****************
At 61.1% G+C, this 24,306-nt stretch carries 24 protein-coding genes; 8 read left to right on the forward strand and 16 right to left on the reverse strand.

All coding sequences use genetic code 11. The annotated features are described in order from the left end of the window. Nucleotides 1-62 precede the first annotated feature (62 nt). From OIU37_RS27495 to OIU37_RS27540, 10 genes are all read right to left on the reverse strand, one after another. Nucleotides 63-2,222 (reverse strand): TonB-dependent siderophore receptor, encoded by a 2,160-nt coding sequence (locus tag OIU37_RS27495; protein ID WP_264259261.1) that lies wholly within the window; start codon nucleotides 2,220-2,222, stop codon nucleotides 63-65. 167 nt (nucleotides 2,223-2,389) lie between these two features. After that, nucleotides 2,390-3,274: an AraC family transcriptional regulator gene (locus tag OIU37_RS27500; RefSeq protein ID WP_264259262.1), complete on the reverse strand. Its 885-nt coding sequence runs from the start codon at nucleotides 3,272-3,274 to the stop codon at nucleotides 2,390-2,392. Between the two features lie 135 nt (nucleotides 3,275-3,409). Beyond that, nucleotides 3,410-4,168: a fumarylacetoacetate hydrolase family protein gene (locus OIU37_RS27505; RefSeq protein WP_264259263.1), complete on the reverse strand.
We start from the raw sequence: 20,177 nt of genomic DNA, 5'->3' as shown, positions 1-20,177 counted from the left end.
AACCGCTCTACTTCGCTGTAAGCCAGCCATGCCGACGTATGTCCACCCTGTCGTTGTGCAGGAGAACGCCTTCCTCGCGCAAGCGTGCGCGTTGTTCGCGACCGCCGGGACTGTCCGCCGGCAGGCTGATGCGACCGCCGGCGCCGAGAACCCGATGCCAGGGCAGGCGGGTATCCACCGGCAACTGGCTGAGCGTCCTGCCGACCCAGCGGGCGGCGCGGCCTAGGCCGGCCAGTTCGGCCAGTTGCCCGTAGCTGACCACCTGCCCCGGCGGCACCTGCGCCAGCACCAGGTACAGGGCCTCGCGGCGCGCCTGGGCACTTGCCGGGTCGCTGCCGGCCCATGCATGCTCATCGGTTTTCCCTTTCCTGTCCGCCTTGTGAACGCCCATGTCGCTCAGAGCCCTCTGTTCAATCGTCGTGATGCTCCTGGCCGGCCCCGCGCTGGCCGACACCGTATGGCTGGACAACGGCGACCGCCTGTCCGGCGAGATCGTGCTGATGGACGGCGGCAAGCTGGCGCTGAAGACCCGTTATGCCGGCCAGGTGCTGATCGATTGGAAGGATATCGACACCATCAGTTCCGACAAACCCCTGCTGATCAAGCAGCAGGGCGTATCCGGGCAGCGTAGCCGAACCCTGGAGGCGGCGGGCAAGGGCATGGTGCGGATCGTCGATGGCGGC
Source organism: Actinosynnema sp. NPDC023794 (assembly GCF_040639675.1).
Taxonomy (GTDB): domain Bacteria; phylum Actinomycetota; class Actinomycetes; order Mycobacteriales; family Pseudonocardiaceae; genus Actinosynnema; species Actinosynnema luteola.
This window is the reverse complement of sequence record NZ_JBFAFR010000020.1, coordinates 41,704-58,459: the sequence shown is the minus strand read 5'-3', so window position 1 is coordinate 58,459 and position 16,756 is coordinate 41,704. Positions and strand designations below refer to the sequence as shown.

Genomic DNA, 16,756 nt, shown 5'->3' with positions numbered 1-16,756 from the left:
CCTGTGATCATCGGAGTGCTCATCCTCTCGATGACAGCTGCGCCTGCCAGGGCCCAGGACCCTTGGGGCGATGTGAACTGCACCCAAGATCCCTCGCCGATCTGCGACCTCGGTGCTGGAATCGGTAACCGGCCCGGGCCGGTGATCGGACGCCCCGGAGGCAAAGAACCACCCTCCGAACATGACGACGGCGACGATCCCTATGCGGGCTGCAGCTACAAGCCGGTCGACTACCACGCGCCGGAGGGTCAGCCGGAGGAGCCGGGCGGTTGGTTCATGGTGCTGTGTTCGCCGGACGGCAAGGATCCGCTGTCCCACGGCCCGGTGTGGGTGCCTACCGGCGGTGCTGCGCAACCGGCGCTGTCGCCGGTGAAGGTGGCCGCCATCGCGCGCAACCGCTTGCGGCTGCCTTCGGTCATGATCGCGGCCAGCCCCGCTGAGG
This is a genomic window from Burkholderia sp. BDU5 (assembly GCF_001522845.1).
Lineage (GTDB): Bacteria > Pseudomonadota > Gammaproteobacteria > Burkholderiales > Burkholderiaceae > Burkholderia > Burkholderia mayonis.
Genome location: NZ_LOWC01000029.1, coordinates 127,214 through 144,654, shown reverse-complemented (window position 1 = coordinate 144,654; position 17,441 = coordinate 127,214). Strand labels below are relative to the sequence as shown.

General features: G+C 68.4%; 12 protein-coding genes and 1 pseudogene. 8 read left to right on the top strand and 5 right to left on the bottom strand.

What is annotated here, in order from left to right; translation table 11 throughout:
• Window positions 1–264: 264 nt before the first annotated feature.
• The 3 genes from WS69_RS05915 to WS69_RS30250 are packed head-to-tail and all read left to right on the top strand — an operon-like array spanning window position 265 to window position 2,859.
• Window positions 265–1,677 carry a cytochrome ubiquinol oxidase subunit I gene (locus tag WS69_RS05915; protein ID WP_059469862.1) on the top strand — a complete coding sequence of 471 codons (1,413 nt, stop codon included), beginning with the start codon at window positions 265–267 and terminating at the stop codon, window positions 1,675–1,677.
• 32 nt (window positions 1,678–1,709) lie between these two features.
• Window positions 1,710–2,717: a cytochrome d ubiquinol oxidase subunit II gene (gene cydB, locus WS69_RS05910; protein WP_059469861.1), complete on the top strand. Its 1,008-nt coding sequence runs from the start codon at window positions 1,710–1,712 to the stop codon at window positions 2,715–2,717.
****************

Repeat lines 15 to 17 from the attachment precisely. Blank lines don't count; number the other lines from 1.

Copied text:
• Window positions 1–264: 264 nt before the first annotated feature.
• The 3 genes from WS69_RS05915 to WS69_RS30250 are packed head-to-tail and all read left to right on the top strand — an operon-like array spanning window position 265 to window position 2,859.
• Window positions 265–1,677 carry a cytochrome ubiquinol oxidase subunit I gene (locus tag WS69_RS05915; protein ID WP_059469862.1) on the top strand — a complete coding sequence of 471 codons (1,413 nt, stop codon included), beginning with the start codon at window positions 265–267 and terminating at the stop codon, window positions 1,675–1,677.